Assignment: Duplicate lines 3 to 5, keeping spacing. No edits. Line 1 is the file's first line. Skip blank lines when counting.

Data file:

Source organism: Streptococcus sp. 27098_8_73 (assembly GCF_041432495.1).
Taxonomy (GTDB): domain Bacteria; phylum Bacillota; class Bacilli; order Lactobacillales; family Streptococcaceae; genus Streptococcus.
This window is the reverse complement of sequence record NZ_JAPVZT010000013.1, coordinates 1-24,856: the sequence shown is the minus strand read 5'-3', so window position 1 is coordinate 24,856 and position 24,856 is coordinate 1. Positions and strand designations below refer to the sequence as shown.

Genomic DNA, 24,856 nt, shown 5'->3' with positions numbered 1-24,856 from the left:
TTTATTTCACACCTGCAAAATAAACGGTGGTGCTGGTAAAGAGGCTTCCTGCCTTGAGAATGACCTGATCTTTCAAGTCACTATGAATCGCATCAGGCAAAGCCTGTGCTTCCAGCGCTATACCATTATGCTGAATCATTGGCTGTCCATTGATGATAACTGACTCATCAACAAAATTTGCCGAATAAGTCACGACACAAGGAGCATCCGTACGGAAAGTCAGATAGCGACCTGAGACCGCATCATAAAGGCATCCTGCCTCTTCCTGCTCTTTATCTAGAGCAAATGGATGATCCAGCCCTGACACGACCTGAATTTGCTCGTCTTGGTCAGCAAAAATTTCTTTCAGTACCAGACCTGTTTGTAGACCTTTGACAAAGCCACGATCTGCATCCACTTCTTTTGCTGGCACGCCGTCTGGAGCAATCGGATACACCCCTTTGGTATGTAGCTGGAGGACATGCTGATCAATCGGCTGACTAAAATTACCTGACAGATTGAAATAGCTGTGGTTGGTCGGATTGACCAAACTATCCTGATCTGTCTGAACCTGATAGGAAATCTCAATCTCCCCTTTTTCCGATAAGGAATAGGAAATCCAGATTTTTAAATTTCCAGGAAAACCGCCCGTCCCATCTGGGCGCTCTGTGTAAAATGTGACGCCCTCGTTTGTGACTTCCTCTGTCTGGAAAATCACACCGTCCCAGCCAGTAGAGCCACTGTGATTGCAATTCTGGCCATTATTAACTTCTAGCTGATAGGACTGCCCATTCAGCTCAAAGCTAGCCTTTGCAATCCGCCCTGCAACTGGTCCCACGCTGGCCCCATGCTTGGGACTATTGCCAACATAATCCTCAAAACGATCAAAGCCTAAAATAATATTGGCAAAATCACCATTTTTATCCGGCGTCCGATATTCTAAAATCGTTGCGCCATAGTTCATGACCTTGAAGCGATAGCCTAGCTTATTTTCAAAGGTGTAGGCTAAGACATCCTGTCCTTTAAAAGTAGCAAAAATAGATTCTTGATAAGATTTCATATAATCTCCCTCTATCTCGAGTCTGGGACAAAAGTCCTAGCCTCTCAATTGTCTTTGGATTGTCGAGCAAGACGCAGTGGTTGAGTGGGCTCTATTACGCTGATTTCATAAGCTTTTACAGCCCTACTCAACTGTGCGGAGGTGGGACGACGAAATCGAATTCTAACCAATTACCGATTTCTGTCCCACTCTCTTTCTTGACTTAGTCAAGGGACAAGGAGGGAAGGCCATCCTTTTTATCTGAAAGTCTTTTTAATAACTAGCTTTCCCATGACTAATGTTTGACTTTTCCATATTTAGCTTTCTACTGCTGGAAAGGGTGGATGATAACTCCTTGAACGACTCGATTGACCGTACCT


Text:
This window is the reverse complement of sequence record NZ_JAPVZT010000013.1, coordinates 1-24,856: the sequence shown is the minus strand read 5'-3', so window position 1 is coordinate 24,856 and position 24,856 is coordinate 1. Positions and strand designations below refer to the sequence as shown.

Genomic DNA, 24,856 nt, shown 5'->3' with positions numbered 1-24,856 from the left:
TTTATTTCACACCTGCAAAATAAACGGTGGTGCTGGTAAAGAGGCTTCCTGCCTTGAGAATGACCTGATCTTTCAAGTCACTATGAATCGCATCAGGCAAAGCCTGTGCTTCCAGCGCTATACCATTATGCTGAATCATTGGCTGTCCATTGATGATAACTGACTCATCAACAAAATTTGCCGAATAAGTCACGACACAAGGAGCATCCGTACGGAAAGTCAGATAGCGACCTGAGACCGCATCATAAAGGCATCCTGCCTCTTCCTGCTCTTTATCTAGAGCAAATGGATGATCCAGCCCTGACACGACCTGAATTTGCTCGTCTTGGTCAGCAAAAATTTCTTTCAGTACCAGACCTGTTTGTAGACCTTTGACAAAGCCACGATCTGCATCCACTTCTTTTGCTGGCACGCCGTCTGGAGCAATCGGATACACCCCTTTGGTATGTAGCTGGAGGACATGCTGATCAATCGGCTGACTAAAATTACCTGACAGATTGAAATAGCTGTGGTTGGTCGGATTGACCAAACTATCCTGATCTGTCTGAACCTGATAGGAAATCTCAATCTCCCCTTTTTCCGATAAGGAATAGGAAATCCAGATTTTTAAATTTCCAGGAAAACCGCCCGTCCCATCTGGGCGCTCTGTGTAAAATGTGACGCCCTCGTTTGTGACTTCCTCTGTCTGGAAAATCACACCGTCCCAGCCAGTAGAGCCACTGTGATTGCAATTCTGGCCATTATTAACTTCTAGCTGATAGGACTGCCCATTCAGCTCAAAGCTAGCCTTTGCAATCCGCCCTGCAACTGGTCCCACGCTGGCCCCATGCTTGGGACTATTGCCAACATAATCCTCAAAACGATCAAAGCCTAAAATAATATTGGCAAAATCACCATTTTTATCCGGCGTCCGATATTCTAAAATCGTTGCGCCATAGTTCATGACCTTGAAGCGATAGCCTAGCTTATTTTCAAAGGTGTAGGCTAAGACATCCTGTCCTTTAAAAGTAGCAAAAATAGATTCTTGATAAGATTTCATATAATCTCCCTCTATCTCGAGTCTGGGACAAAAGTCCTAGCCTCTCAATTGTCTTTGGATTGTCGAGCAAGACGCAGTGGTTGAGTGGGCTCTATTACGCTGATTTCATAAGCTTTTACAGCCCTACTCAACTGTGCGGAGGTGGGACGACGAAATCGAATTCTAACCAATTACCGATTTCTGTCCCACTCTCTTTCTTGACTTAGTCAAGGGACAAGGAGGGAAGGCCATCCTTTTTATCTGAAAGTCTTTTTAATAACTAGCTTTCCCATGACTAATGTTTGACTTTTCCATATTTAGCTTTCTACTGCTGGAAAGGGTGGATGATAACTCCTTGAACGACTCGATTGACCGTACCT